By Stephanie Spernak, contributor
Hundreds of brightly colored poinsettias arrived at the Sentara RMH Medical Center and Hahn Cancer Center on Friday afternoon, just in time for Christmas weekend.
Hospital staff and volunteers hand delivered each poinsettia plant to patients spending the holiday in the hospital.
Each year poinsettias are donated and delivered to Sentara RMH by Evergrowin’ Greenhouses in Bridgewater, Riverside Plants & Mulch in Dayton, and Milmont Greenhouses in Waynesboro, a Mennonite-owned business near Stuarts Draft, according to Bob Grebe, corporate communications and public relations consultant at Sentara RMH.
Brightly colored poinsettias, native to Central America and southern Mexico are popular decorations for the winter months and considered the “official” Christmas flower, used in floral displays in homes, churches and many other settings.
Although the details vary, often the case with legends passed down by word-of-mouth over centuries, a Mexican girl, on her way to Christmas Eve church services stopped to pick a bouquet of weeds as her gift to the Baby Jesus. After placing her bouquet at the foot of the nativity scene in the church, the “weeds” suddenly transformed into the red and green “flowers” we recognize today as poinsettias.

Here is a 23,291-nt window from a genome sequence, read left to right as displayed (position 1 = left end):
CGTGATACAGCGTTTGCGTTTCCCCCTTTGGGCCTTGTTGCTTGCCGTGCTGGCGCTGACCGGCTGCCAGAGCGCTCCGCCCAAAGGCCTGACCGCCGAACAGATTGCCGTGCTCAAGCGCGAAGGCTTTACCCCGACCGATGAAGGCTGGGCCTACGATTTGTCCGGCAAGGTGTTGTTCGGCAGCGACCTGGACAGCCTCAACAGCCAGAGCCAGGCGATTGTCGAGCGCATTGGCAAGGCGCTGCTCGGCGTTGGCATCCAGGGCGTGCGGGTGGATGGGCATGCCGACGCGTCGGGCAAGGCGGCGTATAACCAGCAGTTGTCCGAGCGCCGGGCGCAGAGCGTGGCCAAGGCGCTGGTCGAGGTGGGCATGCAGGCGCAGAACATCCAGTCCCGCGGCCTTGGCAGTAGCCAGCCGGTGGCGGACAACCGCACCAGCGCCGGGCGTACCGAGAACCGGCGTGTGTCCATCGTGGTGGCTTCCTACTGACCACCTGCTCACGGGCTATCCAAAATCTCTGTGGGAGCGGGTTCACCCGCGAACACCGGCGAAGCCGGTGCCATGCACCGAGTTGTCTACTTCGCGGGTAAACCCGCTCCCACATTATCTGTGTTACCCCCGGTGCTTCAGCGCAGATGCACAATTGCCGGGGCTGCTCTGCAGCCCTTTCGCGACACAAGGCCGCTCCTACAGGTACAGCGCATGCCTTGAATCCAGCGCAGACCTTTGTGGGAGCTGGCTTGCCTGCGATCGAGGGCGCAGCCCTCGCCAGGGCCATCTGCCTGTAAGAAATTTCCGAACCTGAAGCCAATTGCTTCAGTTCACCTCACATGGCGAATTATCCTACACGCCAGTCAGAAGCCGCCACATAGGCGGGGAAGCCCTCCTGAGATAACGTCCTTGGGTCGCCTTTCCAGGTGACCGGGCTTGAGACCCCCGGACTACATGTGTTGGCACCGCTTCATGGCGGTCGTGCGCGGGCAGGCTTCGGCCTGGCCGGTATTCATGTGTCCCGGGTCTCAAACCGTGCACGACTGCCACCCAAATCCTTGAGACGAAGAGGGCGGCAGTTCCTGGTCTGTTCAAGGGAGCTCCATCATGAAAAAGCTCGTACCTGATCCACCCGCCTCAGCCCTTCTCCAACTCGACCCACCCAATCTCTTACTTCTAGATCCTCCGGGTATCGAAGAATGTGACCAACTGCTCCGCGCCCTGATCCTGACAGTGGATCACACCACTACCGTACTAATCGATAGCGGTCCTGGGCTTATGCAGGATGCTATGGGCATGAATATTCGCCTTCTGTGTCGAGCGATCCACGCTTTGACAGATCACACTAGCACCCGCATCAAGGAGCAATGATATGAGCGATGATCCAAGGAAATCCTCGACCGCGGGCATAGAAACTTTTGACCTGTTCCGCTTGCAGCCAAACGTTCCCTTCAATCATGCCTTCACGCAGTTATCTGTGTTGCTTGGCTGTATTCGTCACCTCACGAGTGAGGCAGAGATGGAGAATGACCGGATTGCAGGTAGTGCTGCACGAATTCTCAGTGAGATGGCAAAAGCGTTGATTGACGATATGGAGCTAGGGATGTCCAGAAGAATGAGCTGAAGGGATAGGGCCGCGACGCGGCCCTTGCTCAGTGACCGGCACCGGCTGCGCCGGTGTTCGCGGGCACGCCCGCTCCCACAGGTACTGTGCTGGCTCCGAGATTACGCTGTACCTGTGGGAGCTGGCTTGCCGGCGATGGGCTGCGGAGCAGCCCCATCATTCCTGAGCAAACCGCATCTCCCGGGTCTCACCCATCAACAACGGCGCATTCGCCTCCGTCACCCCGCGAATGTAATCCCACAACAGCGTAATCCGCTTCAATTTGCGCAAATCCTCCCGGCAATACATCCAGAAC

According to botanists, however, what appear to be brightly colored “flowers” are actually the leaves of the poinsettia plant. Poinsettia plants are also considered “shrubs or small trees.”
The poinsettia plant is said to be named after Joel Roberts Poinsett, the first United States minister to Mexico. He is credited with introducing the plant to the U.S. in the 1820s and is one of the most commercially important plants.
At one time, exposure to poinsettias was considered toxic, especially to children and pets. But scientists have since established that they are not poisonous, even if eaten, although in some cases mild nausea might occur.
For hospitalized patients, one study has shown that those who have flowers in their hospital rooms needed less pain medication, had lower blood pressure and were less anxious and tired than patients with flowers at their bedside. Another showed better outcomes for patients recovering from surgery.
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